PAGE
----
# Why can an arbitrary compression function mapping $\{0,1\}^{m+2^m} \rightarrow \{0,1\}^m$ not seriously be considered collision resistant?

I recently got a question that I’ld like to share here, since answers might be useful (or at least interesting) for people diving into Merkle-Damgård hash constructions for the first time.

We know that the Merkle-Damgård hash function is based on a fixed size $\{0,1\}^{m+t} \rightarrow \{0,1\}^m$ compression function.

Why can an arbitrary compression function mapping $\{0,1\}^{m+2^m} \rightarrow \{0,1\}^m$ not seriously be considered collision resistant?

There are two cases. In the first case, $m$ is very small, and in such a case you can find collisions by the birthday paradox. In the second case, $m$ is not very small, and $2^m$ is too large to be considered feasible. This argument is obvious in the concrete setting (consider $m=64$; this is ridiculously small and collisions can be found in just $2^{32}$ time, but a message of $2^{64}$ size is not feasible).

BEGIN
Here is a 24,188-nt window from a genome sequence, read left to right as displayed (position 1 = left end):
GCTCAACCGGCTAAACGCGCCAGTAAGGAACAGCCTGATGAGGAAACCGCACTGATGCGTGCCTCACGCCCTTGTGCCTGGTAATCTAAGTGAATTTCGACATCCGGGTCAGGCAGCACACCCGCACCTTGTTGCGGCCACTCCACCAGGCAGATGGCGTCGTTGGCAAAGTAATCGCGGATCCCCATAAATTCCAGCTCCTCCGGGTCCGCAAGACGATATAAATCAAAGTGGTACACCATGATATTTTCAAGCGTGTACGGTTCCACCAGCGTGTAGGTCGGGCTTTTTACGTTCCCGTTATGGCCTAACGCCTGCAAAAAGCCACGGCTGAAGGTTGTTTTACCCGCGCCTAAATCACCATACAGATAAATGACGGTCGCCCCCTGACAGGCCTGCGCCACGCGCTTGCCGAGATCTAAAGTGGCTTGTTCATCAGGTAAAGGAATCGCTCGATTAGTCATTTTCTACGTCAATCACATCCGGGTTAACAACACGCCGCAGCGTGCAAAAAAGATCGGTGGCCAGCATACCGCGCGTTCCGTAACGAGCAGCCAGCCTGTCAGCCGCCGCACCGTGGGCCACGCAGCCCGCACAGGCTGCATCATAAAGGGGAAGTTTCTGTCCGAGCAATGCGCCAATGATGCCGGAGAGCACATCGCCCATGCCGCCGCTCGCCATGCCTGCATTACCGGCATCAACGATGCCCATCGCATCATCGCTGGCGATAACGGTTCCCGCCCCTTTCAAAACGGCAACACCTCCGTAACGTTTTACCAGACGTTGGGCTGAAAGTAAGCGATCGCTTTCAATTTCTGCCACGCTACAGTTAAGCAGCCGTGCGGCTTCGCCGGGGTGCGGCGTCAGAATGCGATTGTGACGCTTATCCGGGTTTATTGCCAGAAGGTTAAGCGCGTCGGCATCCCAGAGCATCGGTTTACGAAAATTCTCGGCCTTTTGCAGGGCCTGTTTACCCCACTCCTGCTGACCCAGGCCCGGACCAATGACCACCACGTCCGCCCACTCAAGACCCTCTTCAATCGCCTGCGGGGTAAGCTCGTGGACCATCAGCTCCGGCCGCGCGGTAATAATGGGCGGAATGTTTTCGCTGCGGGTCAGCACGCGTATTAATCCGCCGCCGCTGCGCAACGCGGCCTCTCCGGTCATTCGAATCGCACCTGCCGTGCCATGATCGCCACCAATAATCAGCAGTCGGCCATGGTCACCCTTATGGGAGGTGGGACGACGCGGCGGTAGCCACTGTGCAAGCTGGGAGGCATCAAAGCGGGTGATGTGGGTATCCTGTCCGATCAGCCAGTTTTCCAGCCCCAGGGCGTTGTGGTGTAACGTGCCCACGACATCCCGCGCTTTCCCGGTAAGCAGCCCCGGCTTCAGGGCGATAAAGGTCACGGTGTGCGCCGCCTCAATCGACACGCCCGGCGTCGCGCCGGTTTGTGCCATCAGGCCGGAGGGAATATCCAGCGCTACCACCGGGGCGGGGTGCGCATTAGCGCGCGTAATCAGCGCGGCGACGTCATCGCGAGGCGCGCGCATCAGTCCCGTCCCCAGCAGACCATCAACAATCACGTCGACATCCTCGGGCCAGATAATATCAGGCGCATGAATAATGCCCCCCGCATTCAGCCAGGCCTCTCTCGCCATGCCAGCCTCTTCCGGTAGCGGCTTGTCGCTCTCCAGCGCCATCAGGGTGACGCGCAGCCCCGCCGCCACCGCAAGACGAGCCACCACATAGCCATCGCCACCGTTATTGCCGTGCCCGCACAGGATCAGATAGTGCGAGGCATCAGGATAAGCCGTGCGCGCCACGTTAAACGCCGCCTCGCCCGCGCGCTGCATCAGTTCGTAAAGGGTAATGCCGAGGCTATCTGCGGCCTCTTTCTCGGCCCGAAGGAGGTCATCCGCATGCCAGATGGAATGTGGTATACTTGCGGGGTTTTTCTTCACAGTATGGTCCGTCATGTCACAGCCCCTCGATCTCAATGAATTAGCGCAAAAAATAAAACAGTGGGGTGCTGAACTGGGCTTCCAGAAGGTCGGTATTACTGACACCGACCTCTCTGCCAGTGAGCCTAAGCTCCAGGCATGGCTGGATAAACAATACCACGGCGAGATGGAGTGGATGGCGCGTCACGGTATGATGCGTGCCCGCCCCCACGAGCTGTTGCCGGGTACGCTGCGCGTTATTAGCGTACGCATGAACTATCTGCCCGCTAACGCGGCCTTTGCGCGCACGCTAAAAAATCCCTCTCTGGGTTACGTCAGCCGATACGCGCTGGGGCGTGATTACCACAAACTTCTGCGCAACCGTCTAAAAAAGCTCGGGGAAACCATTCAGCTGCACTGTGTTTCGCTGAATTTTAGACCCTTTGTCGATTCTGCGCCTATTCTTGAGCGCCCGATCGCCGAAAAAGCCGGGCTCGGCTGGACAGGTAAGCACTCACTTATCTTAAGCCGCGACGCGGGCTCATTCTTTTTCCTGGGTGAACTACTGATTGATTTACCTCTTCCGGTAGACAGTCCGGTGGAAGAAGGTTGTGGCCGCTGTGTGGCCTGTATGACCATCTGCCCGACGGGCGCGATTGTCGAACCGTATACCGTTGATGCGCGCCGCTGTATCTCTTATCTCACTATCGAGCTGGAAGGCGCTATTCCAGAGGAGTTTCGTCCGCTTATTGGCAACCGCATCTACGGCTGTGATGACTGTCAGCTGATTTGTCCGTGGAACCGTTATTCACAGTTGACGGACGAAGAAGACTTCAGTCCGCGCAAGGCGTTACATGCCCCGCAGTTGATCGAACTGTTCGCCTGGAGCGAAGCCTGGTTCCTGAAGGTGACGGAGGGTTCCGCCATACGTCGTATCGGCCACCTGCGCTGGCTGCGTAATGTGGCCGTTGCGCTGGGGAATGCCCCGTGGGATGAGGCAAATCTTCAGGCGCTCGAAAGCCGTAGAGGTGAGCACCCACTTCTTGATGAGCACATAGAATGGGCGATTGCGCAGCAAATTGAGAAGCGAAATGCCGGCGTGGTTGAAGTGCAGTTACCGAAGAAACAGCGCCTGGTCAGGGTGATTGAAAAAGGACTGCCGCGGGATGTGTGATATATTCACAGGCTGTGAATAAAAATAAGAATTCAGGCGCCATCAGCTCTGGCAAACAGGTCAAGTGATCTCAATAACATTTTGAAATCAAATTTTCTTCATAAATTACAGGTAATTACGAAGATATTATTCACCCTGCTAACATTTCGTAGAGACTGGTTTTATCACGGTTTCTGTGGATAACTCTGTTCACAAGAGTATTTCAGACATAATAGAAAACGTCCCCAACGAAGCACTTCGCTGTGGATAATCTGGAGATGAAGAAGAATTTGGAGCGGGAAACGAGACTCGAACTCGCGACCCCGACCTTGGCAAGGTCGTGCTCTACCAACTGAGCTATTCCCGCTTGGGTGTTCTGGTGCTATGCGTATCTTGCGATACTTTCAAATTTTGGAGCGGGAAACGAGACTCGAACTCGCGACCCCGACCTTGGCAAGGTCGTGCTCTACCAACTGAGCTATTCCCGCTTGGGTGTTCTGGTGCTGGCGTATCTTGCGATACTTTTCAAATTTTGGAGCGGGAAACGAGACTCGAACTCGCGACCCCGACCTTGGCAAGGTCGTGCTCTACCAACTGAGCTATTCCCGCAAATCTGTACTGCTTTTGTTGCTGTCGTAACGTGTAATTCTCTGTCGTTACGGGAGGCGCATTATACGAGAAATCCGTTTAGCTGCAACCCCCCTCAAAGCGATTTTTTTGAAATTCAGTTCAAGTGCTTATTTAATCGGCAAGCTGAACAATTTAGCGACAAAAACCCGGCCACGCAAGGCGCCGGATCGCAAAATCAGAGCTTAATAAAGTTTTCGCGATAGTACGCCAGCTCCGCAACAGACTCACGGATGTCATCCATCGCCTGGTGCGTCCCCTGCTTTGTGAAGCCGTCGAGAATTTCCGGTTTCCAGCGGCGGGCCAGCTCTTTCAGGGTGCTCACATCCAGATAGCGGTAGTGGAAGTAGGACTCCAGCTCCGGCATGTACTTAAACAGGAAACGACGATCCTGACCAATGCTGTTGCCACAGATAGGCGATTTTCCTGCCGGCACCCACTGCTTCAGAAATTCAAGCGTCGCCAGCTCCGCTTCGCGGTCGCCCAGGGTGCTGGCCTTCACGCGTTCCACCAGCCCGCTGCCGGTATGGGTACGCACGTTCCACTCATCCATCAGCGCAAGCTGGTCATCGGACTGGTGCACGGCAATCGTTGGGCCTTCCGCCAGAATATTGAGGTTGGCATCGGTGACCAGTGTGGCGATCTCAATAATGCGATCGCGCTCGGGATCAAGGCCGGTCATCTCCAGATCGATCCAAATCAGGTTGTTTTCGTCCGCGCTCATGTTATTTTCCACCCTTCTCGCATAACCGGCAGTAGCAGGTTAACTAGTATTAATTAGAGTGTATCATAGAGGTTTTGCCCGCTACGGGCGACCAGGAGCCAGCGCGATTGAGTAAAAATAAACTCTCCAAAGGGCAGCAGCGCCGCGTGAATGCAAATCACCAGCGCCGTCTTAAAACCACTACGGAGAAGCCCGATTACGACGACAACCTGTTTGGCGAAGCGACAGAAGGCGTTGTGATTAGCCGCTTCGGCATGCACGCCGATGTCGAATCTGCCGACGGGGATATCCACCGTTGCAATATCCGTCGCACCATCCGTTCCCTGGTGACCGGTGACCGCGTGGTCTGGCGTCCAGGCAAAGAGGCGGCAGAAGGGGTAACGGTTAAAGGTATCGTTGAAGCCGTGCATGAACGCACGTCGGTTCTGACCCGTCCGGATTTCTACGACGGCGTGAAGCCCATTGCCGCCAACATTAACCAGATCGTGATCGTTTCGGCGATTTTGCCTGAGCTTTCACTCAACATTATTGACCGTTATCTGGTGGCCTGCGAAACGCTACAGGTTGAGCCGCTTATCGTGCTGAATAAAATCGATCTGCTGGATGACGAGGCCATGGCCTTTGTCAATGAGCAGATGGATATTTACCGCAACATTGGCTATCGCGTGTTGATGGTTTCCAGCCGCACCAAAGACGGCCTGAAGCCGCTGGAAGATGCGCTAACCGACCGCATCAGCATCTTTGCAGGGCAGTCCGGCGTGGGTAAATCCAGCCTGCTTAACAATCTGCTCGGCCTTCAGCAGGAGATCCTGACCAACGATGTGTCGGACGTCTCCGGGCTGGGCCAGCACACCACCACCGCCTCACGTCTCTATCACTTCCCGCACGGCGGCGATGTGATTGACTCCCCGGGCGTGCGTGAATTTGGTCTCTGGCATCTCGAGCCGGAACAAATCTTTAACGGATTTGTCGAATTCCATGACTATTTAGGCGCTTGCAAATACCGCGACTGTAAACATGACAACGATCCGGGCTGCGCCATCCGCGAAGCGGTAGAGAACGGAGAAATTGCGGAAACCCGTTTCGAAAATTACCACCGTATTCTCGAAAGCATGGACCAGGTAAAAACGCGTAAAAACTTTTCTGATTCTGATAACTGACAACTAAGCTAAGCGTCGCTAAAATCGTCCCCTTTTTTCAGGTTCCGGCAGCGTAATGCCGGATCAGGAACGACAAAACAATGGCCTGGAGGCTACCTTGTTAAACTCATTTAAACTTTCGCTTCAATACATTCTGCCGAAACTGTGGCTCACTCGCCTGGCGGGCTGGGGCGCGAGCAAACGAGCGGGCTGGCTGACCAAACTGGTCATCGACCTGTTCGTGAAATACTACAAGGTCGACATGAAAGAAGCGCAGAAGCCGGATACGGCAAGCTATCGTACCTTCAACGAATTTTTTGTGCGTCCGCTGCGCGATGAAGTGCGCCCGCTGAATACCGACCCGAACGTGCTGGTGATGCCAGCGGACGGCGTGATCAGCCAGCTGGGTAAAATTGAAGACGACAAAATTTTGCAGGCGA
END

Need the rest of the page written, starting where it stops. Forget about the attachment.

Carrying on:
Asymptotically, the same argument can be made. In order for the function to be collision resistant, you must have $m=\omega(\log n)$, where $n$ is the security parameter. This is necessary since otherwise $\sqrt{2^m} = \sqrt{n}$ which is very small (in particular, it's polynomial). Otherwise, just to be concrete, consider $m=\log n\log\log n$. In this case $2^m = 2^{\log n\log\log n} = n^{\log n}$, which is not polynomial. However, this means that it's not possible to run the function with an input of length $2^m$.